How the GM W Body Evolved From Embarrassment to Super Car in Only Twenty Years

GM has a history of killing their best models at the peak of their performance and popularity. No other chassis exemplifies this more than the ubiquitous W Body.
1990 Pontiac Grand Prix GTP 6 photos
Photo: GTPman via Wikipedia
My 2005 Grand Prix GXP V8My 2005 Grand Prix GXP V8My 1999 Buick Riviera SuperchargedMy 1999 Buick Riviera SuperchargedMy 1999 Buick Riviera Supercharged
For some reason, GM thought RWD cars were too reliable and comfortable for the world, so they hatched a plan to kill all RWD passenger cars back in 1977. What emerged is the Chevy Cavalier, Pontiac 6000, and the Cadillac Cimarron. The X-Chassis was a flaming, rusting bag of discontent that will never be spoken of again.

The public reacted with ridicule, so the experts decided to develop a decent FWD platform for the 1980’s. After spending over $7 Billion (in 1986 dollars), the world received the 1987 Pontiac Grand Prix along with the same chassis sold by every other GM brand. The suspensions were tuned to handle 200 horsepower at the front wheels, power they wouldn’t receive until 1996.

My 1999 Buick Riviera Supercharged
Photo: Andrew Nabors
Therefore, these chunky, clunky American models were sold by the millions to those who didn’t care about cornering composure or incredible understeer. In 1998, the last RWD examples of the Monte Carlo, Regal, and Fleetwood were selling out because dealers had leaked the future to savvy buyers. It came in the form of the Grand Prix GTP.

Someone at Pontiac figured out how to make high RPM power from their 3.4-liter OVH V6. Chevrolet had designed this 60-degree V6 as a smooth and reliable alternative to the 5-liter V8. They made the Third Generation Camaro and Firebird very reliable with competitive fuel mileage.Throwing caution to the wind, the cam-in-block design was modified to accept Dual Overhead Cams atop massive cylinder heads. The first Pontiac GTP screamed past 7,000 rpm and a few examples left the factory with intercooled turbochargers. The only problem was that since the heads were so massive, technicians and owners could not service the rear spark plugs. That’s why a running 3.4 DOHC is extremely rare and valuable around the world.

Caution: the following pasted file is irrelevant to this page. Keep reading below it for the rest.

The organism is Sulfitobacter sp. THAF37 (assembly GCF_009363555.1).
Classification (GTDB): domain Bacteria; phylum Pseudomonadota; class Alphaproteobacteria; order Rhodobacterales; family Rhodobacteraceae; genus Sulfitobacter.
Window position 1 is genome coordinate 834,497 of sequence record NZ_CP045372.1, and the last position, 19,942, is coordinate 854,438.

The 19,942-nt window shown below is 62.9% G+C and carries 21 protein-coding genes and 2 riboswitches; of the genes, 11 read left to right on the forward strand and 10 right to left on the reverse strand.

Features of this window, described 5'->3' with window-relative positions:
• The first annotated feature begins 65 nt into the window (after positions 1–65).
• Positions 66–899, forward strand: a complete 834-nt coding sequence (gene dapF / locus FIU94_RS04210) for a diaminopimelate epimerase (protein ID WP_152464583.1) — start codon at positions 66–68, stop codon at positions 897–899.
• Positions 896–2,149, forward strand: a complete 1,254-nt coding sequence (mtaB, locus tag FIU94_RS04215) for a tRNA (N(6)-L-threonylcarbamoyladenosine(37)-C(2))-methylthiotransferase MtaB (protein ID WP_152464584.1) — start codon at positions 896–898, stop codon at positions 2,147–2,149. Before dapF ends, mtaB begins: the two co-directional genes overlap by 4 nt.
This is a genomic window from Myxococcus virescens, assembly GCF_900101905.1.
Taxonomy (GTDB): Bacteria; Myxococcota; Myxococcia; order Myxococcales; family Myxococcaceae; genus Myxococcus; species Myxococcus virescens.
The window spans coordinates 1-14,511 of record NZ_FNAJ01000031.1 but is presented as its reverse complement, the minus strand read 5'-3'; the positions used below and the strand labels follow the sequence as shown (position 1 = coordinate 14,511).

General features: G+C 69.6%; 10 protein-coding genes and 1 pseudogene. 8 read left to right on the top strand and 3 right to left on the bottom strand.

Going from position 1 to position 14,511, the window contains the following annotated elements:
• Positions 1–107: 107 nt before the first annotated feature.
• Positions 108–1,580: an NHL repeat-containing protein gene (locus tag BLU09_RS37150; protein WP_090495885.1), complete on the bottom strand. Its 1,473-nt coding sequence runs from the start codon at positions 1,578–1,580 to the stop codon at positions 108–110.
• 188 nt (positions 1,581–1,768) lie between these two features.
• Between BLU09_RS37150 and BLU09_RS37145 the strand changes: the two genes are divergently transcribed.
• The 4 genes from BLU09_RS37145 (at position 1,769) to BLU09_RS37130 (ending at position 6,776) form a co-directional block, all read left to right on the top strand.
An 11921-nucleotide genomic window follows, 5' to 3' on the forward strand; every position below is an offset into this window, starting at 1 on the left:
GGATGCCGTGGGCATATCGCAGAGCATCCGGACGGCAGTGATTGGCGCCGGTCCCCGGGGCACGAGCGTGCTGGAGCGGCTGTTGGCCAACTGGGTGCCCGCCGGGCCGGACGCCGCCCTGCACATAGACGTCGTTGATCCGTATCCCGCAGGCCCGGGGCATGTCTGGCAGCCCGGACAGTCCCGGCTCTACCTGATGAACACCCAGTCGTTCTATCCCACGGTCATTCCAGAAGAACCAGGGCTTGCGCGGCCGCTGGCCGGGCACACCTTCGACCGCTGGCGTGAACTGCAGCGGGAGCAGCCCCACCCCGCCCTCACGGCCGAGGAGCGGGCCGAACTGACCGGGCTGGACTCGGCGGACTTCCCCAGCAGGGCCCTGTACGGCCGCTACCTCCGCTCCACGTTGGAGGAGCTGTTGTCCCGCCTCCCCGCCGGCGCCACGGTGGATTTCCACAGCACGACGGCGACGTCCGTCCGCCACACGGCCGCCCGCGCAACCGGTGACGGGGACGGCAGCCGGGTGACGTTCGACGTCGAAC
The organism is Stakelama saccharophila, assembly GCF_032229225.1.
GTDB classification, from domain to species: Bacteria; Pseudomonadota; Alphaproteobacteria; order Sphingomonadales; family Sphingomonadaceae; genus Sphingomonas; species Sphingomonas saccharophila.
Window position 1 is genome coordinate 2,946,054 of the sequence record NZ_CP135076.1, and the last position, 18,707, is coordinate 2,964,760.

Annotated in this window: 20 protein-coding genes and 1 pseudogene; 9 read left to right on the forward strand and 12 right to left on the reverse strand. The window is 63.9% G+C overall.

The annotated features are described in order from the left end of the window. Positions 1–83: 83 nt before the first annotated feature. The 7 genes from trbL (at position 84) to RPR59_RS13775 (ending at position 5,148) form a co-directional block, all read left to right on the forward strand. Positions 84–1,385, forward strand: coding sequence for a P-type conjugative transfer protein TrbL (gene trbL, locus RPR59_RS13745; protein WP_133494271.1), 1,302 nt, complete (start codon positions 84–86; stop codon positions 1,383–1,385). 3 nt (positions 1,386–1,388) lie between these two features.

Buick wanted in on the fun, but they chose a much easier way to make power. After a few experiments with turbos, they decided to drop a meaty supercharger on their 3.8-liter V6. It so impressed my grandfather that he ordered a new Park Avenue in 1991 so Grandma could have her boost also. Because Buick never stops innovating, they revised the engine with a balance shaft, forged internals, and more boost for 1996.

My 1999 Buick Riviera Supercharged
Photo: Andrew Nabors
The 1996 Buick Series II Supercharged is the best V6 ever produced. Over 25 million have been sold around the world, and I have owned six of them since I could drive. Because my ancestors are Scottish Protestant Highlanders, we always have a few Buicks on hand in case of emergency. Right before I sold my 1996 Riviera, it was making 340 horsepower to the front wheels thanks to 1 Bar of boost. I would gladly buy it back since it offered 18 miles per gallon.

Any W-body can be easily swapped to manual transmission thanks to a dedicated aftermarket, and many such examples have been grafted on to mid-engine sports cars like the Fiero, Miata, and others that don’t want V8 weight. But what about us crazy folks? GM knew that RWD sports sedans like the M5 and the E 63 AMG would always be more popular, so once the CTS-V was released they decided to give the W-body a Grand Finale. My 2005 Grand Prix arrived with a 5.3L V8 borrowed from the Chevy Trailblazer. It sent 350 horsepower to the front wheels, and it was a perfect car for a decade.

The final W-bodies were sold as Chevrolet Impala Police Cars in 2017, and most departments will not part with them for any price. There will never be another W-body, so find one for yourself and you won’t be disappointed.

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